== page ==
I totally get Congressman Lee Zeldin’s refusal to hold the town hall meeting some of his constituents are clamoring for.
Facing a roomful of vocal angry constituents is hard. Been there, done that.
When I was a Riverhead Town councilwoman who had come out in favor of upzoning farmland, I sat through many town hall meetings where I was excoriated by farmers who accused Councilman Rob Pike — who drafted the farmland preservation program they hated — and me of attacking their way of life. They were angry. And loud. I also sat through meetings picketed by town union workers mad over an expired collective bargaining agreement.
There were plenty of other town board meetings during my four-year term that brought me face-to-face with sometimes irate constituents as I tried to do the job I’d sworn to do, so help me God. That’s just how it is as a local town official. There’s no escaping the people whose lives and livelihoods are affected by your decisions — decisions made at a readily accessible town hall meeting, open to the public, held twice a month, where your constituents live.
In his career as an elected official, Lee Zeldin has had the luxury of conducting the business of the people who elected him in a place far, far away — first in Albany, when he was a New York state senator and now in Washington, as the representative of New York’s First Congressional District.
Legislators in Albany and Washington do their jobs, for the most part, outside of the view and beyond the attention of the constituents they represent. What local state legislators and our representative in Congress do — how they vote — is generally ignored by the press. Usually, they don’t get the attention of national — or even regional — media on “big” issues. And local media just don’t have the resources to cover their far-away activities in the state or national capitals.
So representatives like Mr. Zeldin are used to flying under the radar — and making appearances before friendly crowds when they’re presenting proclamations and awards, say, or flags that have flown over the U.S. Capitol. They’re not accustomed to hostile audiences.
Why wouldn’t they want to avoid them? It’s very unpleasant. And as a town board member, I had the luxury of a much more controlled environment. Because a town board meeting in town hall is not the same as a “town hall meeting.” The latter is much, much more of a free-for-all, a forum without rules. And, as we’ve seen in recent video clips recorded from coast to coast, a forum without decorum.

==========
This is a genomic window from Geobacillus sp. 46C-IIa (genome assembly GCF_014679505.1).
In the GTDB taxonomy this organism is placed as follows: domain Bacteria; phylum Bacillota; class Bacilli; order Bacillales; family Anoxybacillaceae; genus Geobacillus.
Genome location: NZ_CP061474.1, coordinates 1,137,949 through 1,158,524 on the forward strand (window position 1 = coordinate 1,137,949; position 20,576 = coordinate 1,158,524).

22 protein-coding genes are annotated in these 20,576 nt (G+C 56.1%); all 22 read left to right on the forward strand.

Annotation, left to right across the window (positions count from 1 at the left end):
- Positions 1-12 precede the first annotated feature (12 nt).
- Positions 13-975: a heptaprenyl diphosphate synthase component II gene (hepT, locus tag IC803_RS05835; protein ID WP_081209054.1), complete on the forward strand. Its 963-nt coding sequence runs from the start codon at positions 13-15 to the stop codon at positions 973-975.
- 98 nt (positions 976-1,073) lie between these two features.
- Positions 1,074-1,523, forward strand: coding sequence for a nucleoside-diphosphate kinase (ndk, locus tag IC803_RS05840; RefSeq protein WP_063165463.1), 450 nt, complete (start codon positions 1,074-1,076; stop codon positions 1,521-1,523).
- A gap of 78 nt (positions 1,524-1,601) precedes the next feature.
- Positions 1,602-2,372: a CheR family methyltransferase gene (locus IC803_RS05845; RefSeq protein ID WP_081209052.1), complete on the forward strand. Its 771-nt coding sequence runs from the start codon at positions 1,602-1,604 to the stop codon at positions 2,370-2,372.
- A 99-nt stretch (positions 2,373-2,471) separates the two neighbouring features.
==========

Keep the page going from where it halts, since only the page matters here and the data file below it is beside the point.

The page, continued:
Why would — why should — a member of Congress submit him or herself to a public flogging? Why convene a meeting where the chance for honest dialogue is probably nonexistent?
I get that.
But the congressman needs to understand that his constituents — even if they were a minority at the polls in November — have few alternatives. They can’t show up where his — our — business is conducted and speak their minds. Nevertheless, they deserve to be heard and addressed.
And the congressman deserves to be heard and addressed, too — respectfully. He deserves a respectful interchange. No shouting, no interruptions, no mob scenes.
Unfortunately, when it comes to making the case for deserving respectful treatment, Congressman Zeldin has unclean hands. He sat silently at a debate I hosted in 2014 when a mob of supporters — many bused in by his campaign — shouted down and interrupted his opponent (then-incumbent congressman Tim Bishop). When I asked him to ask his supporters to calm down and be civil, Lee Zeldin just shrugged. So it’s hard for me to take him seriously when — through spokespersons — he tries to make the case for avoiding the face-to-face interactions because, well, it will just be confronting an unruly mob.
I don’t support unruly mobs. I found that behavior reprehensible in 2014 and I don’t condone it now. It seems to be an in-person expression of the lack of civility permeating public discourse these days — discourse mostly conducted online. And it’s awful.
Our congressman would do well to take a cold, hard honest look at his own social media messages before complaining that the constituents who demand a “town hall” only want a chance to yell at him. He — or whoever is managing his social media accounts — has posted hostile Facebook messages indicating that our congressman feels no obligation to represent people who disagree with him. These posts have been antagonistic and goading. They are immature and counterproductive.
I don’t agree with Lee Zeldin on many, many issues and I did not vote for him. But he’s our congressman and I respect him. I believe in citizens’ right to protest, but don’t believe it’s right to shout him down at a meeting — and I agree with him that this would be the likely result of convening such a meeting.
Though I don’t agree with him on many issues, I don’t believe Zeldin is, at heart, a bad guy. I think it’s worth an honest dialogue with him. And I wish that he and his opponents would give honest dialogue a chance. For real, and not just for show.
There is common ground to be found. There has to be.
Denise Civiletti is an owner of East End Local Media Corp., publishers of RiverheadLOCAL. and SoutholdLOCAL. An award-winning reporter, including a “Writer of the Year” award from the N.Y. Press Association in 2015, she is an attorney and former Riverhead Town councilwoman (1988-1991). She lives in Riverhead with her husband and business partner, Peter Blasl. The views expressed in her column are hers alone.
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